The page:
Main results:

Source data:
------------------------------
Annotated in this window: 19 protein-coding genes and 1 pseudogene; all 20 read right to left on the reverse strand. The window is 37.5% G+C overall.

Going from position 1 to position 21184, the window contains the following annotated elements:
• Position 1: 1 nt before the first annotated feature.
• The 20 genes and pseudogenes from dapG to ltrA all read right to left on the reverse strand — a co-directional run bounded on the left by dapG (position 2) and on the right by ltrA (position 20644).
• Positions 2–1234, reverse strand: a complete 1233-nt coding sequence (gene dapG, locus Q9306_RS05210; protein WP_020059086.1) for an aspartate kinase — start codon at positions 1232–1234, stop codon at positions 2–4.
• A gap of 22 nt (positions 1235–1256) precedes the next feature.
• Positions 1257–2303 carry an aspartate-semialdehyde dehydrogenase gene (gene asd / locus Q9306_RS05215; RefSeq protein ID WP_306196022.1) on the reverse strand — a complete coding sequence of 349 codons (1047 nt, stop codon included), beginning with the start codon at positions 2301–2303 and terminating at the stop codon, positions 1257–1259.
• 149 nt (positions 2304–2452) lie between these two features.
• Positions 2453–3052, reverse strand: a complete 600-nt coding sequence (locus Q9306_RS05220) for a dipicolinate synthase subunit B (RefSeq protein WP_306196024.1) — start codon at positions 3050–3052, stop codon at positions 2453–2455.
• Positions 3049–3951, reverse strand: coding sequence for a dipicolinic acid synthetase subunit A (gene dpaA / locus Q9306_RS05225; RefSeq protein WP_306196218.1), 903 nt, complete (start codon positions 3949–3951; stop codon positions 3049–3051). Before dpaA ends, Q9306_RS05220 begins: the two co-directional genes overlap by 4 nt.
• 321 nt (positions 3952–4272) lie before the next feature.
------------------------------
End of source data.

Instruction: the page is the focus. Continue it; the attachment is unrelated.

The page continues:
We included eight RCTs involving 2156 participants with different stages of breast cancer and chemotherapy regimens. The trials were carried out between 1995 and 2008 and judged as being at least at moderate risk of bias. The strength of the evidence was weak for the majority of outcomes, which was mostly because of the small numbers of evaluable patients, varying definitions, as well as unclear measurements of the trials' outcomes and uncertain influences of supportive treatments on them. In most trials, the chemotherapy regimens had a risk of FN that was below the threshold at which current guidelines recommend routine primary prophylaxis with CSFs. Using CSFs significantly reduced the proportion of patients with FN (RR 0.27; 95% CI 0.11 to 0.70; number needed to treat for an additional beneficial outcome (NNTB) 12) but there was substantial heterogeneity which can be explained by possible differential effects of G-CSFs and GM-CSFs and different definitions of FN. A significant reduction in early mortality was observed in CSF-treated patients compared to placebo or no treatment (RR 0.32; 95% CI 0.13 to 0.77; NNTB 79). This finding was based on 23 fatal events in 2143 patients; wherein 19 of these 23 events occurred in one study and 17 events were attributed to progression of the disease by the study authors. For infection-related mortality, there were no significant differences between CSF and control groups (RR 0.14; 95% CI 0.02 to 1.29). In CSF-treated patients, the risk for hospitalization was significantly reduced (RR 0.14; 95% CI 0.06 to 0.30; NNTB 13), as well as the use of intravenous antibiotics (RR 0.35; 95% CI 0.22 to 0.55; NNTB 18). The risks of severe neutropenia, infection or not maintaining the scheduled dose of chemotherapy did not differ between CSF-treated and control groups. CSFs frequently led to bone pain (RR 5.88; 95% CI 2.54 to 13.60; number needed to treat for an additional harmful outcome (NNTH) 3) and injection-site reactions (RR 3.59; 95% CI 2.33 to 5.53; NNTH 3).